There have been reports of businesses of all shapes and sizes downgrading and contracting. Until recently, the notion of businesses downsizing was limited to institutions, large businesses and the government. But there is now talk of most businesses downsizing. If true, it has major implications for the economy.
And it will have major implications for the economy. But that's not important. What's important, if it's true, is why, and what are the implications? Chalestra has, thus far, talked about how upbeat small businesses are, and how they're likely to become the saviours of the economy. If there's a shift in practice, why is it happening, particularly when there's everything to play for, particularly for small businesses?
The most important implication, of course, is less income for the government, restricting their capabilities of getting the deficit down, the debt down, and getting on with government business.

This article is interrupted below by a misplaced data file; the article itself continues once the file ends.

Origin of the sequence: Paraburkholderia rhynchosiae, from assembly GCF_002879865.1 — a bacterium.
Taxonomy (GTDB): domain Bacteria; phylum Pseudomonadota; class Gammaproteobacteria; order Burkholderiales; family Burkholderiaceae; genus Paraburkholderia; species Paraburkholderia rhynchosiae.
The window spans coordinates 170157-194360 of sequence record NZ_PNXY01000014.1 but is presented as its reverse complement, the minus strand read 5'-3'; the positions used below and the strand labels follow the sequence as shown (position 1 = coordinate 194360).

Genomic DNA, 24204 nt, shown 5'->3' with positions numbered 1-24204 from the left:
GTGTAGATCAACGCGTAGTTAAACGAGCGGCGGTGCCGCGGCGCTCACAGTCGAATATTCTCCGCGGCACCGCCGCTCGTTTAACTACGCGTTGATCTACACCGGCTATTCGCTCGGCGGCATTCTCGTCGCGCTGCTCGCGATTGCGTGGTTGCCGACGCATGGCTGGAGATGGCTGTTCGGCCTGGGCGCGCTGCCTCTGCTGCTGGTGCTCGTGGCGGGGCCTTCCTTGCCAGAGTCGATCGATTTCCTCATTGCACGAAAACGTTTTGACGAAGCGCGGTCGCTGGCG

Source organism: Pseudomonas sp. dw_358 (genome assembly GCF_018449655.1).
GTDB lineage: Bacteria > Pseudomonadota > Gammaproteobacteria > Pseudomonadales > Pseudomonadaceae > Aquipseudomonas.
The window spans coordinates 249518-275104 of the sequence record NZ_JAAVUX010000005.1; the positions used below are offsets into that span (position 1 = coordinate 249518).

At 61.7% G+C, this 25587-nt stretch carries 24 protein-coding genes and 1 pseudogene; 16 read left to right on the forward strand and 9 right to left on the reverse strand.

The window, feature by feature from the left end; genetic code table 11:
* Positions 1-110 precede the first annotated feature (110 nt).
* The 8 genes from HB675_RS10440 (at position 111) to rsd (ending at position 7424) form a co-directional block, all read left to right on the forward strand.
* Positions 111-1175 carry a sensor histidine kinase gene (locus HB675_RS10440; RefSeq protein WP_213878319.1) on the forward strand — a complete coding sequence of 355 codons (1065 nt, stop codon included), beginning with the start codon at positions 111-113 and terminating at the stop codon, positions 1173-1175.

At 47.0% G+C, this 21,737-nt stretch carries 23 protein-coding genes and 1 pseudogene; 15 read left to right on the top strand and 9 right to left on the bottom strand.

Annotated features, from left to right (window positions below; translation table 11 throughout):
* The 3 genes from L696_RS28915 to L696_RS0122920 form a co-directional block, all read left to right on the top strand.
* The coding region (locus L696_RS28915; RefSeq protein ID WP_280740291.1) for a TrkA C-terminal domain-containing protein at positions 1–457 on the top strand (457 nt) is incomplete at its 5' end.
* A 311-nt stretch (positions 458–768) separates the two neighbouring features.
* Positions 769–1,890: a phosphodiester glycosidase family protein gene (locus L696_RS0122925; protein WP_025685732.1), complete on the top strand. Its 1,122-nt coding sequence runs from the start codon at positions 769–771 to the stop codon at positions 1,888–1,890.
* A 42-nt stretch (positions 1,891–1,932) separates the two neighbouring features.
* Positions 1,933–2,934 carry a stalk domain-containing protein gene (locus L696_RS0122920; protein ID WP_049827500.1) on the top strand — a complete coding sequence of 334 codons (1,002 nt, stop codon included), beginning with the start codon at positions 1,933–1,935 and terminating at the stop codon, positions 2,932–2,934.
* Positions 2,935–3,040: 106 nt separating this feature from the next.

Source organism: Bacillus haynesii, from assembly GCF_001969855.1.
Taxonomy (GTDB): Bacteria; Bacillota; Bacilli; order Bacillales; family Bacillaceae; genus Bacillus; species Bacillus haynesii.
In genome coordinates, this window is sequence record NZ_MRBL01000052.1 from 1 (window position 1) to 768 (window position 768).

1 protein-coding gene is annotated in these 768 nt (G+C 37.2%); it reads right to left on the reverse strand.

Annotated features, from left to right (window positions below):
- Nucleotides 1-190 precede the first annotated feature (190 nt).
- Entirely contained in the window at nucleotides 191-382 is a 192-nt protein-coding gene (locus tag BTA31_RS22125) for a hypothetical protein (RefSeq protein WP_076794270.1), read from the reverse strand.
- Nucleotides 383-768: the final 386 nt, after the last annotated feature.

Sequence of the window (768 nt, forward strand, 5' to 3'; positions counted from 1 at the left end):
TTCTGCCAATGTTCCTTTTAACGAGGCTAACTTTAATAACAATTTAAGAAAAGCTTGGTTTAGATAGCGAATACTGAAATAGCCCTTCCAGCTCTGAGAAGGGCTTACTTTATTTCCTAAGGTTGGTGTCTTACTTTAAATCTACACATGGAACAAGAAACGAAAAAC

As for why it's happening, it suggests that consumers have taken a new shift in thought, and are spending even less. That, in turn, suggests that their debts are not being paid down as fast as originally thought, or that they've become much more nervous of the future.
Small business relies heavily on consumers either directly or indirectly. If consumers are cutting spending to the bone, then the economy is likely to take another very serious knock.
But don't be too alarmed. Whilst it's being reported, Chalestra has seen no evidence of it, and remains upbeat about the future of small businesses. Nevertheless, the possibility of the situation is always present, for all of us.
Some might say that it's because of debt or fear, bur the reality is wider and more complex. Consider where the media get their information.